Sunday, 20 April 2014

Lessons From My Toes

It's been 18 hours since I last sat in front of this keyboard, perhaps 19. I spent 12 of those hours in bed, sleeping, resting up for a busy day today; I'm hosting dinner for about 8 of my friends. Spent the other 6 hours waiting for the tips of my toes to stop seeping blood, bleeding slightly and slowly. This is a result of something else I can no longer do; safely cut my own toenails.

The adjective safely is all important here. This is not a disease of sudden loss, like a stroke might be. This is a disease of slow, incremental loss, where the reduction of ability forces you to make choices about what you can, and cannot, do any longer. It's like driving; I can still drive, and still drive safely. There will be a point where I will still be able to endure the mechanics of driving, yet I will be unable to safely operate a motor vehicle. As one of my fellow patients, now passed on, said to me about a month after I was diagnosed, "I've decided to hang up my keys. It's just not safe anymore."

Last night I was cutting my toenails, something we all do unless we pay someone else to do it. I was able to get my leg up, but the combination of swelling in my feet and weakness in my legs and arms meant I could not see all my toenails properly. The big toe was easy; it's big. The smaller toes I clipped by sense of touch and a rough estimation of where toe ended and nail began. I had an 80% success rate. More importantly, I had a 20% failure rate. On two of my smaller toes, one on each foot, I clipped more toe than nail, instantiating a small flow of blood from the tip of each.

This is where the rat poison cut in. These little suckers didn't bleed a lot, they just bled persistently. I bundled them up in tissue and paper towel, hoping that would be enough to convince them to clot. They did not. For the first couple of hours I just wiped up the blood drippings. We are talking teaspoon fulls at at time, driplets and droplets, not cups or pints. The bleeding was a nuisance but never a danger. I wiped the drops and streaks off the floor, the small stains and pools off of the footpads on my wheelchair, the smudges off of my ottoman where I was resting my feet.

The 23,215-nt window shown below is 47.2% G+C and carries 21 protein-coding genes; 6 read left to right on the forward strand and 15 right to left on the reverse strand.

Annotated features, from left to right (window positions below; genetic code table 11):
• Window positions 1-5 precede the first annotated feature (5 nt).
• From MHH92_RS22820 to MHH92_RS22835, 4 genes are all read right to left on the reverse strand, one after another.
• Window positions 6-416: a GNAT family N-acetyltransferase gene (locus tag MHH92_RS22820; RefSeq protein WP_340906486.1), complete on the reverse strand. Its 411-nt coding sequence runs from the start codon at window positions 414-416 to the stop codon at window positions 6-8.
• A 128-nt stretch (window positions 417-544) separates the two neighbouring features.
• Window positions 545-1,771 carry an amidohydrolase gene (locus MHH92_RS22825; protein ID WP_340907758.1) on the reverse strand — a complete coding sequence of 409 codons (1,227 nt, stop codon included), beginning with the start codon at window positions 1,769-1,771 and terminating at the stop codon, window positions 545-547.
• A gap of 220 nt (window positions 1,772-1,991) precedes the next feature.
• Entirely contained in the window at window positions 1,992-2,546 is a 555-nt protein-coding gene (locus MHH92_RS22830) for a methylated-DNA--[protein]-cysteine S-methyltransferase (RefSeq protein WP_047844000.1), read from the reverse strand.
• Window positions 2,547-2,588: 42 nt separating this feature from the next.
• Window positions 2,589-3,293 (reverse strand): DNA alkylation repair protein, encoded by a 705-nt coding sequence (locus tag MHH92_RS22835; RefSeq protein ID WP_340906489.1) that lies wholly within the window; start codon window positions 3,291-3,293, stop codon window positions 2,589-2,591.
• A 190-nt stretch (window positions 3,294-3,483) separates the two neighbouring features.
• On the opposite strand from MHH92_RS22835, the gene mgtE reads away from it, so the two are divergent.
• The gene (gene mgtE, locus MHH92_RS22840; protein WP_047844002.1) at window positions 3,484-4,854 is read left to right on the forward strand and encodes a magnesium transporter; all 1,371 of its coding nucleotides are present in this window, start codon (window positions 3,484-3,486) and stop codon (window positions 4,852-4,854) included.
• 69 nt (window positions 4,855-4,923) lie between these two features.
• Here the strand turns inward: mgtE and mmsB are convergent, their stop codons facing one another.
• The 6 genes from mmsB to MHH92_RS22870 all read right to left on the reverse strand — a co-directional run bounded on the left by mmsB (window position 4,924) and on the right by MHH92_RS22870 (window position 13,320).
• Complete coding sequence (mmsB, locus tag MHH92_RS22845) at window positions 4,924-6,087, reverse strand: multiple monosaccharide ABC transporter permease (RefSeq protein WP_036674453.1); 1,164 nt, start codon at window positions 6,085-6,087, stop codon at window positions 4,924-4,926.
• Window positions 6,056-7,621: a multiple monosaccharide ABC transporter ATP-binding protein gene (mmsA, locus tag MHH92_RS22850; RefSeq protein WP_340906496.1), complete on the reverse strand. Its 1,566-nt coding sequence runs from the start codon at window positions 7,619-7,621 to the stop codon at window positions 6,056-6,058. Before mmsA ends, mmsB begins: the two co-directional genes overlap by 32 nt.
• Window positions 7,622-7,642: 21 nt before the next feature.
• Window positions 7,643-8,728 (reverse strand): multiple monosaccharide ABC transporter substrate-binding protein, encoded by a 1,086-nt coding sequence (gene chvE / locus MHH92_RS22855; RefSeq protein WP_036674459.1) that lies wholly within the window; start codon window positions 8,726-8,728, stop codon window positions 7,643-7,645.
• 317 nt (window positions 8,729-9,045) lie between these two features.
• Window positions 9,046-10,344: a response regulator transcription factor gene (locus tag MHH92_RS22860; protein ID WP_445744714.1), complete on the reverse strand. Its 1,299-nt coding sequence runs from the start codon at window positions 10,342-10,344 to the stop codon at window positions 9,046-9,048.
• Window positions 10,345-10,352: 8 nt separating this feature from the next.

I did this for about 5 hours. Then I wanted to go to bed. Prior to doing so, I used the toilet. That's when I noticed that whenever I put my feet on the floor, there was a new stain of fresh blood. These little cuts were still bleeding fresh blood. I was unable to put on band-aids myself for the same reasons I had such a high failure rate while clipping. Going to bed like this would have meant stains all over my sheets, and possibly on my hand-made sailing quilt. I finally gave up, put aside my pride, and called a friend, getting her out of bed to come over and put band-aids on my toes. This was no St. John's Ambulance First Aid requirement; it was band-aids on my toes, and I couldn't do it.

I've learned two important lessons from this, one for each bleeding toe. First, it's time for me to hang up my toenail clippers. I can no longer clip my own toes, at least not safely. Second, when I start to bleed, call someone sooner, rather than later. At least I won't be getting them out of bed. In fact, in general I need to ask for help sooner. It's just gotten to that point.

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